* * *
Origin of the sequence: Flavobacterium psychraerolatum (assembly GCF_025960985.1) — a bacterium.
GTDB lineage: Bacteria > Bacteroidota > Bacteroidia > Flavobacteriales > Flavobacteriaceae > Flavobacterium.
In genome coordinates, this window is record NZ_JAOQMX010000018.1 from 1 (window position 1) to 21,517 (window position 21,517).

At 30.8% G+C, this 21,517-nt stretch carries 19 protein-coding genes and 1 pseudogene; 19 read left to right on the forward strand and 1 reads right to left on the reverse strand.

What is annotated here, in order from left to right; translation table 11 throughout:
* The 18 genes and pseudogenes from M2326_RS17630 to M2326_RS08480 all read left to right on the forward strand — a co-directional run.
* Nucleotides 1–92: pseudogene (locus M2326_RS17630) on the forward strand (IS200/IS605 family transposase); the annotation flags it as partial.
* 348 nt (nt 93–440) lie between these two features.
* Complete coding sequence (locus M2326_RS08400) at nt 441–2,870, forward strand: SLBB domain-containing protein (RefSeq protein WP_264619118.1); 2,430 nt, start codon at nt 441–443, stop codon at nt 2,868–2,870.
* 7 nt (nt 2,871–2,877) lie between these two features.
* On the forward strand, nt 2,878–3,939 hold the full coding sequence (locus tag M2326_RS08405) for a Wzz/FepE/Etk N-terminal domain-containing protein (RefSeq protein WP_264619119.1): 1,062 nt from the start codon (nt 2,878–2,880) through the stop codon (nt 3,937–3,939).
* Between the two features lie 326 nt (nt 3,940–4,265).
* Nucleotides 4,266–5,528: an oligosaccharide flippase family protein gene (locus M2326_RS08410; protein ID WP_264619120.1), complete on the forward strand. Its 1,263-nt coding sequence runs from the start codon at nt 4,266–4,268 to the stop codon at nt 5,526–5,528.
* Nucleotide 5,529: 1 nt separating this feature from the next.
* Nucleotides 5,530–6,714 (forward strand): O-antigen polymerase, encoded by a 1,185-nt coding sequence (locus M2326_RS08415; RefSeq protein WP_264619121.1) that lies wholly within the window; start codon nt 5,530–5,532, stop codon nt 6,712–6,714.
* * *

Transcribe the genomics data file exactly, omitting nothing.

Origin of the sequence: Flavobacterium psychraerolatum (assembly GCF_025960985.1) — a bacterium.
GTDB lineage: Bacteria > Bacteroidota > Bacteroidia > Flavobacteriales > Flavobacteriaceae > Flavobacterium.
In genome coordinates, this window is record NZ_JAOQMX010000018.1 from 1 (window position 1) to 21,517 (window position 21,517).

At 30.8% G+C, this 21,517-nt stretch carries 19 protein-coding genes and 1 pseudogene; 19 read left to right on the forward strand and 1 reads right to left on the reverse strand.

What is annotated here, in order from left to right; translation table 11 throughout:
* The 18 genes and pseudogenes from M2326_RS17630 to M2326_RS08480 all read left to right on the forward strand — a co-directional run.
* Nucleotides 1–92: pseudogene (locus M2326_RS17630) on the forward strand (IS200/IS605 family transposase); the annotation flags it as partial.
* 348 nt (nt 93–440) lie between these two features.
* Complete coding sequence (locus M2326_RS08400) at nt 441–2,870, forward strand: SLBB domain-containing protein (RefSeq protein WP_264619118.1); 2,430 nt, start codon at nt 441–443, stop codon at nt 2,868–2,870.
* 7 nt (nt 2,871–2,877) lie between these two features.
* On the forward strand, nt 2,878–3,939 hold the full coding sequence (locus tag M2326_RS08405) for a Wzz/FepE/Etk N-terminal domain-containing protein (RefSeq protein WP_264619119.1): 1,062 nt from the start codon (nt 2,878–2,880) through the stop codon (nt 3,937–3,939).
* Between the two features lie 326 nt (nt 3,940–4,265).
* Nucleotides 4,266–5,528: an oligosaccharide flippase family protein gene (locus M2326_RS08410; protein ID WP_264619120.1), complete on the forward strand. Its 1,263-nt coding sequence runs from the start codon at nt 4,266–4,268 to the stop codon at nt 5,526–5,528.
* Nucleotide 5,529: 1 nt separating this feature from the next.
* Nucleotides 5,530–6,714 (forward strand): O-antigen polymerase, encoded by a 1,185-nt coding sequence (locus M2326_RS08415; RefSeq protein WP_264619121.1) that lies wholly within the window; start codon nt 5,530–5,532, stop codon nt 6,712–6,714.